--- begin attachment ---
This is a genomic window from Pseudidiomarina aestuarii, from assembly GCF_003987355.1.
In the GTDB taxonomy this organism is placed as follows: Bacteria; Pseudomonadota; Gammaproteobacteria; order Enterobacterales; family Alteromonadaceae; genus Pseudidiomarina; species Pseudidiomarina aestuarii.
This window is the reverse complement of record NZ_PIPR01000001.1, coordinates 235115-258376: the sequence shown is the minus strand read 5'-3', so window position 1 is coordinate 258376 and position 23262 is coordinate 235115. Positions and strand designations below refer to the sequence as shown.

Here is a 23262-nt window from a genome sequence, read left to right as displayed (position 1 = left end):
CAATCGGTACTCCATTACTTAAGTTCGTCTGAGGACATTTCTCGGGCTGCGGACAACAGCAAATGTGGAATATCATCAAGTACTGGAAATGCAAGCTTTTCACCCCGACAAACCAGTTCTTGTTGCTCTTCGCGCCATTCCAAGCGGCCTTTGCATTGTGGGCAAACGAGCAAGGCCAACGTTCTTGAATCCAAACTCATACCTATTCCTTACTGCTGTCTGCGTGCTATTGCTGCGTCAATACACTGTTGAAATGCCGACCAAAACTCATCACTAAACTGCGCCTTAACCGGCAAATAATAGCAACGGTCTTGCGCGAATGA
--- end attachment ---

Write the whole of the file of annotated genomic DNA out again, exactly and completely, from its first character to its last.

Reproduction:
This is a genomic window from Pseudidiomarina aestuarii, from assembly GCF_003987355.1.
In the GTDB taxonomy this organism is placed as follows: Bacteria; Pseudomonadota; Gammaproteobacteria; order Enterobacterales; family Alteromonadaceae; genus Pseudidiomarina; species Pseudidiomarina aestuarii.
This window is the reverse complement of record NZ_PIPR01000001.1, coordinates 235115-258376: the sequence shown is the minus strand read 5'-3', so window position 1 is coordinate 258376 and position 23262 is coordinate 235115. Positions and strand designations below refer to the sequence as shown.

Here is a 23262-nt window from a genome sequence, read left to right as displayed (position 1 = left end):
CAATCGGTACTCCATTACTTAAGTTCGTCTGAGGACATTTCTCGGGCTGCGGACAACAGCAAATGTGGAATATCATCAAGTACTGGAAATGCAAGCTTTTCACCCCGACAAACCAGTTCTTGTTGCTCTTCGCGCCATTCCAAGCGGCCTTTGCATTGTGGGCAAACGAGCAAGGCCAACGTTCTTGAATCCAAACTCATACCTATTCCTTACTGCTGTCTGCGTGCTATTGCTGCGTCAATACACTGTTGAAATGCCGACCAAAACTCATCACTAAACTGCGCCTTAACCGGCAAATAATAGCAACGGTCTTGCGCGAATGA